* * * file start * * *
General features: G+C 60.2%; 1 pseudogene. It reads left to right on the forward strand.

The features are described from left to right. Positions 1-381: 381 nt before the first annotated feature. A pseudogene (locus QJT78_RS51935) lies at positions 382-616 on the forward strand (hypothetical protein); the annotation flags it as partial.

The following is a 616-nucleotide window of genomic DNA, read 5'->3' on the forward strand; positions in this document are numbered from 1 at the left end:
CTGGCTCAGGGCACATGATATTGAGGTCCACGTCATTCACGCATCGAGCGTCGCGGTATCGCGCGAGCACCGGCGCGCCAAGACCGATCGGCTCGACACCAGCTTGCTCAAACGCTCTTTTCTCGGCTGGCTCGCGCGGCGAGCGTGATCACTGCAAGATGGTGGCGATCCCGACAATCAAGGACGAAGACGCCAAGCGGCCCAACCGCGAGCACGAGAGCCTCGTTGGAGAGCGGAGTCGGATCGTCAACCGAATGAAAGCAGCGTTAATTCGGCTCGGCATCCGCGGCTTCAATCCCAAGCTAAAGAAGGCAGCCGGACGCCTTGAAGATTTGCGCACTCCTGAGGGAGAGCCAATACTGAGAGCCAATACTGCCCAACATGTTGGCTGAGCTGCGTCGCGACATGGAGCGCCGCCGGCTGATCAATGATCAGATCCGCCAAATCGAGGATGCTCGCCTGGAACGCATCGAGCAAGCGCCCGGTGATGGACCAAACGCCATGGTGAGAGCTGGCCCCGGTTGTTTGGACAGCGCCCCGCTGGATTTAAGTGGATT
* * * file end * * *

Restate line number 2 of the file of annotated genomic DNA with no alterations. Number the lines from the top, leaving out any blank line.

The features are described from left to right. Positions 1-381: 381 nt before the first annotated feature. A pseudogene (locus QJT78_RS51935) lies at positions 382-616 on the forward strand (hypothetical protein); the annotation flags it as partial.